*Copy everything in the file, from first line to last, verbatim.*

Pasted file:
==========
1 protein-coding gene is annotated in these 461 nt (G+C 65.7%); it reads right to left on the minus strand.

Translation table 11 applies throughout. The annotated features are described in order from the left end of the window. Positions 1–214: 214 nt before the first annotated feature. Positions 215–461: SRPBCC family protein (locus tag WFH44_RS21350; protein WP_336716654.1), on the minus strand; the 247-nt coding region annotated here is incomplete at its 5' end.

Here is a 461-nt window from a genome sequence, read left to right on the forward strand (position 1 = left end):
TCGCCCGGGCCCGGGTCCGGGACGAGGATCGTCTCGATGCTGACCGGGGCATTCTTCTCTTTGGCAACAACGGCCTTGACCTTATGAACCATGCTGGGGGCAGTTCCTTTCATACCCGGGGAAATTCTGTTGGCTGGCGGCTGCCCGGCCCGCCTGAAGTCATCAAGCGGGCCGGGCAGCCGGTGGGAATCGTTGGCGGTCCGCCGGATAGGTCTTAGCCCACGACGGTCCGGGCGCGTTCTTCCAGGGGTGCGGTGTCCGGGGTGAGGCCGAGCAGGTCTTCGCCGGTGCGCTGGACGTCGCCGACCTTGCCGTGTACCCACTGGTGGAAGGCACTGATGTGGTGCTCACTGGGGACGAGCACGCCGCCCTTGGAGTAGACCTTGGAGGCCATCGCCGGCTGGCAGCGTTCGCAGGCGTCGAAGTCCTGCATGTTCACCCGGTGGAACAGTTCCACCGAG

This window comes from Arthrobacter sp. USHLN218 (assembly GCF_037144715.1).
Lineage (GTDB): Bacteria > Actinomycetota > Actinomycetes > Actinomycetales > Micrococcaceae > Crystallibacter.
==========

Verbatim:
1 protein-coding gene is annotated in these 461 nt (G+C 65.7%); it reads right to left on the minus strand.

Translation table 11 applies throughout. The annotated features are described in order from the left end of the window. Positions 1–214: 214 nt before the first annotated feature. Positions 215–461: SRPBCC family protein (locus tag WFH44_RS21350; protein WP_336716654.1), on the minus strand; the 247-nt coding region annotated here is incomplete at its 5' end.

Here is a 461-nt window from a genome sequence, read left to right on the forward strand (position 1 = left end):
TCGCCCGGGCCCGGGTCCGGGACGAGGATCGTCTCGATGCTGACCGGGGCATTCTTCTCTTTGGCAACAACGGCCTTGACCTTATGAACCATGCTGGGGGCAGTTCCTTTCATACCCGGGGAAATTCTGTTGGCTGGCGGCTGCCCGGCCCGCCTGAAGTCATCAAGCGGGCCGGGCAGCCGGTGGGAATCGTTGGCGGTCCGCCGGATAGGTCTTAGCCCACGACGGTCCGGGCGCGTTCTTCCAGGGGTGCGGTGTCCGGGGTGAGGCCGAGCAGGTCTTCGCCGGTGCGCTGGACGTCGCCGACCTTGCCGTGTACCCACTGGTGGAAGGCACTGATGTGGTGCTCACTGGGGACGAGCACGCCGCCCTTGGAGTAGACCTTGGAGGCCATCGCCGGCTGGCAGCGTTCGCAGGCGTCGAAGTCCTGCATGTTCACCCGGTGGAACAGTTCCACCGAG

This window comes from Arthrobacter sp. USHLN218 (assembly GCF_037144715.1).
Lineage (GTDB): Bacteria > Actinomycetota > Actinomycetes > Actinomycetales > Micrococcaceae > Crystallibacter.